Even when scary books frighten us into thinking twice about turning off the lights, it’s easy enough to remind ourselves that they’re merely works of fiction. But in the case of the nine thrilling stories below…not so much.
All of these books are inspired by real-life crime, and weave fictional stories around actual victims. Proceed with caution, as these creepy reads might just jump off the page.
Home from boarding school and awaiting the return of her friend Harriet, a thirteen-year-old girl fills her time wandering the beaches of her quiet hometown. When she meets a good looking, middle-aged man in an unhappy marriage, she is eager to divulge her findings to her friend. When Harriet finally returns and is in need of some excitement, the two develop a plot to manipulate and embarrass the man. Despite the apparent innocence of the two girls, the plan has disastrous consequences.
Inspired by: The Parker-Hulme murder case of 1954—teenager Pauline Parker and her friend Juliet Hulme killed Pauline’s mother, Honorah Rieper.
When nurse Anne Grace is stabbed to death on a well-lit street in Queens, New York, neighbors see the crime happening through their windows and don’t bother trying to help. Homicide officer Miranda Torres is shocked that nobody would help the victim, and when a series of mob hits happen throughout the city she realizes the shocking reason why Anne was murdered in the first place.
Inspired by: The 1964 murder of Kitty Genovese in Kew Gardens, Queens. Genovese was stabbed to death while 37 witnesses heard or saw the attack.
Jimmy the Stick
The kidnapping of famous aviator Charles Lindbergh’s baby acts as the backdrop for this crime thriller. Jimmy Quinn spends his time hanging around mobsters, but when his friend Walter Spencer (Spence)—who has set aside his life of crime to marry into a prestigious family—is worried about the safety of his wife and kids, Quinn steps in to help. Full of mystery and thrilling twists and turns, the first book in this trilogy is sure to leave you wanting more.
Inspired by: The kidnapping of Charles Lindbergh’s son, Charles Jr., in 1932.
What if your new next-door neighbor was Lizzie Borden? Twenty years after Borden is acquitted for murder, she moves in next to Amanda Burton and her family. When Amanda’s stepmother is killed, police suspect Borden—but Amanda knows her new friend is innocent. Now, the duo are on the hunt for the real killer to clear Borden’s name and bring justice to Amanda’s family.
Inspired by: Lizzie Borden, who was famous for being tried, and acquitted, of the 1892 axe murders of her father and stepfather.
It’s 1828, and Agnes’ former master and another man have just been murdered. Agnes is convicted and sentenced to death, but with no jails to hold her she must be quarantined on a remote farm until the day of her execution arrives. The family assigned with housing her is understandably hesitant to host a convicted murderer, but the harsh Icelandic weather traps them in an intimate setting and they learn there is another side to the vilified murderer.
Inspired by: The case of Agnes Magnúsdóttir—a farmhand who was convicted, along with Friðrik Sigurðsson, of the murder of two men. They were the last people to be executed in Iceland, which took place in 1830.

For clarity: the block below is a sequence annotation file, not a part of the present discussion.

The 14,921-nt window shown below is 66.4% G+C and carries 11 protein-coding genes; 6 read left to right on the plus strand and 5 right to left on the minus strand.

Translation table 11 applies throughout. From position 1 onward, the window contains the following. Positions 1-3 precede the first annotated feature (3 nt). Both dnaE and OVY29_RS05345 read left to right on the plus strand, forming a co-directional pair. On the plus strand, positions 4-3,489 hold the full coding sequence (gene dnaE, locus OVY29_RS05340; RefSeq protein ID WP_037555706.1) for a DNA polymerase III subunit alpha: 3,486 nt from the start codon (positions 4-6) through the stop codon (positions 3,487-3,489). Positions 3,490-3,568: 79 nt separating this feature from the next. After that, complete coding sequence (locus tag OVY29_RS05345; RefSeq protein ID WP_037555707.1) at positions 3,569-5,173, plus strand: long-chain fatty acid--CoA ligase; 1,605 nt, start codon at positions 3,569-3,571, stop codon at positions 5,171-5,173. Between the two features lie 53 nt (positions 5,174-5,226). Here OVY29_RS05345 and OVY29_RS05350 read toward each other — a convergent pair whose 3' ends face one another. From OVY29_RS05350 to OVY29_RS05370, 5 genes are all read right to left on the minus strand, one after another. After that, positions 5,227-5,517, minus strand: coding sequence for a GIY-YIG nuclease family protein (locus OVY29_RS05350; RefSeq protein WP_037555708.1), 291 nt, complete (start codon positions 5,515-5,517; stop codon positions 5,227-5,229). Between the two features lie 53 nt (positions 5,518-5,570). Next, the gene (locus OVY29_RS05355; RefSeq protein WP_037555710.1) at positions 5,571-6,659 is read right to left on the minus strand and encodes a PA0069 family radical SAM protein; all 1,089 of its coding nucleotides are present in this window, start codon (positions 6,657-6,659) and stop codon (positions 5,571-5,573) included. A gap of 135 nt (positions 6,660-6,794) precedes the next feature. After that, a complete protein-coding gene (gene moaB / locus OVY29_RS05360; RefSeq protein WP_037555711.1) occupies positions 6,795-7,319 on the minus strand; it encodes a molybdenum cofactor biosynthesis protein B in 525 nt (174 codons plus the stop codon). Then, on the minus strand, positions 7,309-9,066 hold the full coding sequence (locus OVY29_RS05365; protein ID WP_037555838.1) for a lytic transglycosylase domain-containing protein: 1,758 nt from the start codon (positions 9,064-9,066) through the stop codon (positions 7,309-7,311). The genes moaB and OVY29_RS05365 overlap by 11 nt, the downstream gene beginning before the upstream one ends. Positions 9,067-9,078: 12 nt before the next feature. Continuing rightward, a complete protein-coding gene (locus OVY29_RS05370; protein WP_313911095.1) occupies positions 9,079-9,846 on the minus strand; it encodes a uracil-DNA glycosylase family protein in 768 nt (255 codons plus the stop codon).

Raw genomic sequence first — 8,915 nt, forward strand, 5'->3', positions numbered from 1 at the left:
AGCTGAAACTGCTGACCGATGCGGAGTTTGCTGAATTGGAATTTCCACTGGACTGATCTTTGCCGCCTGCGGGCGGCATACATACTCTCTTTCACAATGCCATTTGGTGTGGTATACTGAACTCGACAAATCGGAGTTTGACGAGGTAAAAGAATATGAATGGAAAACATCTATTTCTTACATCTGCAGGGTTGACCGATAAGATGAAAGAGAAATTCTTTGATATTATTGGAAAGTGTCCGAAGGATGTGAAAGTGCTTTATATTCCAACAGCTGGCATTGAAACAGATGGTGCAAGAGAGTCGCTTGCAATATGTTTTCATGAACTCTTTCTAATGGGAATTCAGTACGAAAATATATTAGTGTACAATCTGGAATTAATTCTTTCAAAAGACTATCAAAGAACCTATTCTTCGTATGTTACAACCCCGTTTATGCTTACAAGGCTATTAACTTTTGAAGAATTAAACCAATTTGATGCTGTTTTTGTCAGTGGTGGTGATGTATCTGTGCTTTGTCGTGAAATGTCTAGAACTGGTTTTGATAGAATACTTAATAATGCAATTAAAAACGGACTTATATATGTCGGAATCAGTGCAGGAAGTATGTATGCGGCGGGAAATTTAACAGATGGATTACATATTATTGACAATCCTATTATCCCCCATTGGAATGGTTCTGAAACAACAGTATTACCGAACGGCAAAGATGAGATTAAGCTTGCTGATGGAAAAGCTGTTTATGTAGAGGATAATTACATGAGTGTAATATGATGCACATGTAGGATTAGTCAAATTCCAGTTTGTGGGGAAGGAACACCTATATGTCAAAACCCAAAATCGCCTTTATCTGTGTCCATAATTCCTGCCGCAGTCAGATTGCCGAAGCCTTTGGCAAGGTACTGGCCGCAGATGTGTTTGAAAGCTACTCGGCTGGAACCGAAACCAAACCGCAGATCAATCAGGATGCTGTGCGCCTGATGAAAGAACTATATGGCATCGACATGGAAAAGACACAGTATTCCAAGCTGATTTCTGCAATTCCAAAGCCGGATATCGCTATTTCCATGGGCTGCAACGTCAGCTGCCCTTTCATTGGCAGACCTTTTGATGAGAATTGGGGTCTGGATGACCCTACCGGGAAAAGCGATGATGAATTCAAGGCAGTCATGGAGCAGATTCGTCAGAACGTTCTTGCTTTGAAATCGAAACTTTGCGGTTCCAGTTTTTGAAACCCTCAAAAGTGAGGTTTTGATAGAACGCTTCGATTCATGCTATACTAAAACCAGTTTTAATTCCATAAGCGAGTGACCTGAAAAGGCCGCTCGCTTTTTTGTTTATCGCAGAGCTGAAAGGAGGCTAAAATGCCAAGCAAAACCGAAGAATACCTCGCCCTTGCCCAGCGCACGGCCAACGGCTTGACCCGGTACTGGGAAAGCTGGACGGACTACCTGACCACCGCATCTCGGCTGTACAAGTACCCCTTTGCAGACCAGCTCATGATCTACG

Psycho is the story of a motel run by a mother and her devoted son. When Mary Crane checks into the Bates Motel one evening, she’s just looking for a place to sleep. Unfortunately for her, she discovers that Norman and his mother’s relationship make for a less than average motel experience.
Inspired by: Ed Gein, who began grave robbing female corpses following his mother’s death—soon graduating to murder and human taxidermy.
Murder on the Orient Express
Mr. Ratchett, a wealthy businessman aboard a luxury train, is found dead inside his compartment that’s been locked from the inside. The passenger situated next to him, detective Hercule Poirot, is tasked with deducing which of the thirteen remaining passengers is the murderer. Throughout the investigation, Poirot discovers that Ratchett has a link to a baby that disappeared—and someone looking for revenge may be the murderer.
Inspired by: The kidnapping of Charles Lindbergh’s son and heir. Like Michael Mayo, the tragic kidnapping served as inspiration to Agatha Christie. While Christie was writing the book, the kidnapper was still at large.
The Black Dahlia
In 1947, Elizabeth Short was found murdered. When Bucky Bleichert and Lee Blanchard are assigned to her case, they become obsessed with her life and death. As they seek to uncover who the Dahlia—the nickname the community gives to her—was and how her life came to be cut so short, they become entwined in the seedy world she inhabited.
Inspired by: The real-life murder of Elizabeth Short, nicknamed "The Black Dahlia"—one of the oldest unsolved murder cases in Los Angeles’ history.
We Need to Talk About Kevin
Every mother fears their child could experience a tragedy like a school shooting, but what happens when your child is the perpetrator? Eva deals with the aftermath of her son’s violence in a series of letters to her estranged husband. Within the letters she details Kevin’s life from the time they decided to have him until two years after his killing spree. She wonders what role she could have played in her son’s actions, expresses feelings of guilt about her reluctance towards motherhood in the first place, and reexamines the warning signs she may have ignored.
Inspired by: Various school shootings around the country. Shriver’s book examines the parents’ side of the story when confronting the terrible crimes their children commit.
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